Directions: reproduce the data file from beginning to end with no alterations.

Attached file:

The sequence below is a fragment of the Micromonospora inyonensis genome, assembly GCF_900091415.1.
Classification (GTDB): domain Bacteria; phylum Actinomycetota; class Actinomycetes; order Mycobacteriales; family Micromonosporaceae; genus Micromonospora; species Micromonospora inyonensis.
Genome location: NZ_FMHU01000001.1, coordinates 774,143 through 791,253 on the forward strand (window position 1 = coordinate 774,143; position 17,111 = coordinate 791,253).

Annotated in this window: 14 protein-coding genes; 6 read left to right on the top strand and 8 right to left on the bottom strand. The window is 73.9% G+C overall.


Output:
The sequence below is a fragment of the Micromonospora inyonensis genome, assembly GCF_900091415.1.
Classification (GTDB): domain Bacteria; phylum Actinomycetota; class Actinomycetes; order Mycobacteriales; family Micromonosporaceae; genus Micromonospora; species Micromonospora inyonensis.
Genome location: NZ_FMHU01000001.1, coordinates 774,143 through 791,253 on the forward strand (window position 1 = coordinate 774,143; position 17,111 = coordinate 791,253).

Annotated in this window: 14 protein-coding genes; 6 read left to right on the top strand and 8 right to left on the bottom strand. The window is 73.9% G+C overall.